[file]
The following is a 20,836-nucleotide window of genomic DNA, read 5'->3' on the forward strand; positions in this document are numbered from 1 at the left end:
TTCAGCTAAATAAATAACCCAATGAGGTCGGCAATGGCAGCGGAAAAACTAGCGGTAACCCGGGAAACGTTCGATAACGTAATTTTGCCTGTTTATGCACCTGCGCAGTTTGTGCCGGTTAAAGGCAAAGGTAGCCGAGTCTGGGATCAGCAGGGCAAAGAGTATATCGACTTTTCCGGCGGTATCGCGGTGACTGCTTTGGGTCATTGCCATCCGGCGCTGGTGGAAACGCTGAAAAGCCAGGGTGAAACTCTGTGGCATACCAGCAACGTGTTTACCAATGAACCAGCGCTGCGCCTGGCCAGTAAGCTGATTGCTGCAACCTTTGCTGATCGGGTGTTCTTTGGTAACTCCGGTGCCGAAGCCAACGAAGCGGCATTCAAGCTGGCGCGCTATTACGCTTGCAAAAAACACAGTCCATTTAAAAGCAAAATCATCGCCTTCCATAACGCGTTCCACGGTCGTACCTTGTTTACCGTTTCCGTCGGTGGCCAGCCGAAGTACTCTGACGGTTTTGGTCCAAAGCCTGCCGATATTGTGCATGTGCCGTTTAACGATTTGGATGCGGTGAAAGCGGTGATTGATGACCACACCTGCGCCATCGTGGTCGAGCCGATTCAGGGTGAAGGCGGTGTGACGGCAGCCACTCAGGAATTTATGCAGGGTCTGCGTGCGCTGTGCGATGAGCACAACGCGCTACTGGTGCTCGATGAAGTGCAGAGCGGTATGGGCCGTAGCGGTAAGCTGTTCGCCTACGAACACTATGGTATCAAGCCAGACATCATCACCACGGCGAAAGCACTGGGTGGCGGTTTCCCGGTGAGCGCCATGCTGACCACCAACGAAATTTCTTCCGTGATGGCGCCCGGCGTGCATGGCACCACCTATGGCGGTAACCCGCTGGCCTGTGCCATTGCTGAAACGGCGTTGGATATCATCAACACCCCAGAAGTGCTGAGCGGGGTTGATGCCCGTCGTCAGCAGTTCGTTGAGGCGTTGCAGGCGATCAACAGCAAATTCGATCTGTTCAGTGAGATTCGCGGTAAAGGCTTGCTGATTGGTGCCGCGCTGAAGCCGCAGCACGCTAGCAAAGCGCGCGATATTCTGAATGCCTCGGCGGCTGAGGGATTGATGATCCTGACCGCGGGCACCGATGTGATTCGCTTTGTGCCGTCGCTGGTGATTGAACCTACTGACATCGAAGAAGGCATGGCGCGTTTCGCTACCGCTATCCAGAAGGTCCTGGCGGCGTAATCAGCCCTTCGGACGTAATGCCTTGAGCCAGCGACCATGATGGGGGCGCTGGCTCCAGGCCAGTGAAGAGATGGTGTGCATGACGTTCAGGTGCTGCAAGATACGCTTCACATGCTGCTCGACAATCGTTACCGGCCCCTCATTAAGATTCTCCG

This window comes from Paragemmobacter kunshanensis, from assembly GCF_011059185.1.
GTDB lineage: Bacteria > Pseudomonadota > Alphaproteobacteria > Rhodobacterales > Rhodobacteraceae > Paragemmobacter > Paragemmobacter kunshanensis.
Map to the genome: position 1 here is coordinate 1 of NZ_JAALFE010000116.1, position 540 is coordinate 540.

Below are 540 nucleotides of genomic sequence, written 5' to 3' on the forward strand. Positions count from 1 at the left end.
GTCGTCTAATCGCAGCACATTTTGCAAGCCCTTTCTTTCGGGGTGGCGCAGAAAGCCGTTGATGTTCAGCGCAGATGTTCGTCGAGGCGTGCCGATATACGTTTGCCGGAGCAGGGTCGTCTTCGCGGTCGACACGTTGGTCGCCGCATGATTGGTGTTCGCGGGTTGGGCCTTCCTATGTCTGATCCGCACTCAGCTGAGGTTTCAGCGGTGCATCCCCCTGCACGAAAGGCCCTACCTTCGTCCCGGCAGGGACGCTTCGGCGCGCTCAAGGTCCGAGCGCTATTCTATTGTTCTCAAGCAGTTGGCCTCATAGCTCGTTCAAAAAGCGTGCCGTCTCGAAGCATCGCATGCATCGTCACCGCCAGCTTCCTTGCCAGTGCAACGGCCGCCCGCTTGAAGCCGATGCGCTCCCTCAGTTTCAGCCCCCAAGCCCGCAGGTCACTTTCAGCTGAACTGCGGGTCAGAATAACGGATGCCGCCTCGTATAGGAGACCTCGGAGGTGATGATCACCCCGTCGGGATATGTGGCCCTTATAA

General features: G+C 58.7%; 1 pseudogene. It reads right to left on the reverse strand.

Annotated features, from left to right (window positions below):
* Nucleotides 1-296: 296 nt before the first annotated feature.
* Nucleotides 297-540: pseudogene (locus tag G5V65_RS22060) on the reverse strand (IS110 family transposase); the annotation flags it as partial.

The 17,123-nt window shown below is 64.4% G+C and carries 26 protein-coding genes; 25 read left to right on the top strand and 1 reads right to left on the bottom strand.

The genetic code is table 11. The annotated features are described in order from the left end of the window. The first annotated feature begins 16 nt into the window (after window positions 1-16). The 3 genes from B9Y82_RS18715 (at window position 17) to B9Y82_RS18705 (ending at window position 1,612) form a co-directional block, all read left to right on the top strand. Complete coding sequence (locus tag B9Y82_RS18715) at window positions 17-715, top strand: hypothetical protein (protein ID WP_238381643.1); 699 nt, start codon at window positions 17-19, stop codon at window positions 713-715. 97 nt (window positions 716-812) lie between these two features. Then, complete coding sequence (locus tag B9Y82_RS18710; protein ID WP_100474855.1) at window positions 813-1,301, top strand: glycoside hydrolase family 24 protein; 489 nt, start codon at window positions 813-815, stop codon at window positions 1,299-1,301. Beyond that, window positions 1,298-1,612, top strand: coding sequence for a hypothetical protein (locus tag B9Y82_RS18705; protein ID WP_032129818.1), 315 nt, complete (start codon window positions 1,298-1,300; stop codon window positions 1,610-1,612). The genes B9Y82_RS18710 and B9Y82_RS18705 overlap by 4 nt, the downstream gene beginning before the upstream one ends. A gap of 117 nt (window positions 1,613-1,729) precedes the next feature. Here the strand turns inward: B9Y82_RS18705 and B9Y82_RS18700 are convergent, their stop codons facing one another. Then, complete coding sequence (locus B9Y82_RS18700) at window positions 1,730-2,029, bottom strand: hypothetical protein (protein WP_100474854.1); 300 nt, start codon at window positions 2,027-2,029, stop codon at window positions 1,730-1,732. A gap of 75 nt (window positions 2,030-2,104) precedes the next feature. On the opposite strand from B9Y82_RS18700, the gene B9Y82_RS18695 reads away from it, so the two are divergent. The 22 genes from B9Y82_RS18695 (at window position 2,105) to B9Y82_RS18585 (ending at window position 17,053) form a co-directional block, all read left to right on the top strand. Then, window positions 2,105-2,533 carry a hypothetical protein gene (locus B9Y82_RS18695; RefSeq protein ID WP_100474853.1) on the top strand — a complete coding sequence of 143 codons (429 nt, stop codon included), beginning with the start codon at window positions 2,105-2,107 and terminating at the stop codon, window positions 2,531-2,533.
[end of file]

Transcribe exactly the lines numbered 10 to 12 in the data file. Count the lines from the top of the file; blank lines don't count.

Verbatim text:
* Nucleotides 1-296: 296 nt before the first annotated feature.
* Nucleotides 297-540: pseudogene (locus tag G5V65_RS22060) on the reverse strand (IS110 family transposase); the annotation flags it as partial.

The 17,123-nt window shown below is 64.4% G+C and carries 26 protein-coding genes; 25 read left to right on the top strand and 1 reads right to left on the bottom strand.